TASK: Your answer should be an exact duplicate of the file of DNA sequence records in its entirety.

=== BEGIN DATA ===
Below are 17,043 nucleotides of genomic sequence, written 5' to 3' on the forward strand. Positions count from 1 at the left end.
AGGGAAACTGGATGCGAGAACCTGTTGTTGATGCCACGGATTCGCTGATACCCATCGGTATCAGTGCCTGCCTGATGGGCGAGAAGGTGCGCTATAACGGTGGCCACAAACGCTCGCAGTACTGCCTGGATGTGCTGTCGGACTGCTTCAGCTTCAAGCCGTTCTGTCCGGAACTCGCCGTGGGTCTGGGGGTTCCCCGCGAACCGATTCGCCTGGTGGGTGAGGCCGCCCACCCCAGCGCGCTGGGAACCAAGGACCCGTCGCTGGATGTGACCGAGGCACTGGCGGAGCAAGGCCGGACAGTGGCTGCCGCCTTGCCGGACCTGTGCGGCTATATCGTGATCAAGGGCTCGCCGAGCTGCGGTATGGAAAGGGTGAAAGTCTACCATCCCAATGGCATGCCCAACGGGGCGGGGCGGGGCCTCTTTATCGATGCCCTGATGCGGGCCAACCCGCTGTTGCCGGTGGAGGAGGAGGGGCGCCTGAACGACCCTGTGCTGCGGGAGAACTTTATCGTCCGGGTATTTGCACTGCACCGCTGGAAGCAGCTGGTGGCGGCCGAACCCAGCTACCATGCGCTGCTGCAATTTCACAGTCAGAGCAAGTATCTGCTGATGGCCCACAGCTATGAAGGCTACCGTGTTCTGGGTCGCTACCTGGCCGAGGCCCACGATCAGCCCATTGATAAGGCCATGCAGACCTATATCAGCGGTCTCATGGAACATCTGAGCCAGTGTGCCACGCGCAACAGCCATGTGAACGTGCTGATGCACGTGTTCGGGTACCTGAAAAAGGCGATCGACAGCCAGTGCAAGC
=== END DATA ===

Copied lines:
Below are 17,043 nucleotides of genomic sequence, written 5' to 3' on the forward strand. Positions count from 1 at the left end.
AGGGAAACTGGATGCGAGAACCTGTTGTTGATGCCACGGATTCGCTGATACCCATCGGTATCAGTGCCTGCCTGATGGGCGAGAAGGTGCGCTATAACGGTGGCCACAAACGCTCGCAGTACTGCCTGGATGTGCTGTCGGACTGCTTCAGCTTCAAGCCGTTCTGTCCGGAACTCGCCGTGGGTCTGGGGGTTCCCCGCGAACCGATTCGCCTGGTGGGTGAGGCCGCCCACCCCAGCGCGCTGGGAACCAAGGACCCGTCGCTGGATGTGACCGAGGCACTGGCGGAGCAAGGCCGGACAGTGGCTGCCGCCTTGCCGGACCTGTGCGGCTATATCGTGATCAAGGGCTCGCCGAGCTGCGGTATGGAAAGGGTGAAAGTCTACCATCCCAATGGCATGCCCAACGGGGCGGGGCGGGGCCTCTTTATCGATGCCCTGATGCGGGCCAACCCGCTGTTGCCGGTGGAGGAGGAGGGGCGCCTGAACGACCCTGTGCTGCGGGAGAACTTTATCGTCCGGGTATTTGCACTGCACCGCTGGAAGCAGCTGGTGGCGGCCGAACCCAGCTACCATGCGCTGCTGCAATTTCACAGTCAGAGCAAGTATCTGCTGATGGCCCACAGCTATGAAGGCTACCGTGTTCTGGGTCGCTACCTGGCCGAGGCCCACGATCAGCCCATTGATAAGGCCATGCAGACCTATATCAGCGGTCTCATGGAACATCTGAGCCAGTGTGCCACGCGCAACAGCCATGTGAACGTGCTGATGCACGTGTTCGGGTACCTGAAAAAGGCGATCGACAGCCAGTGCAAGC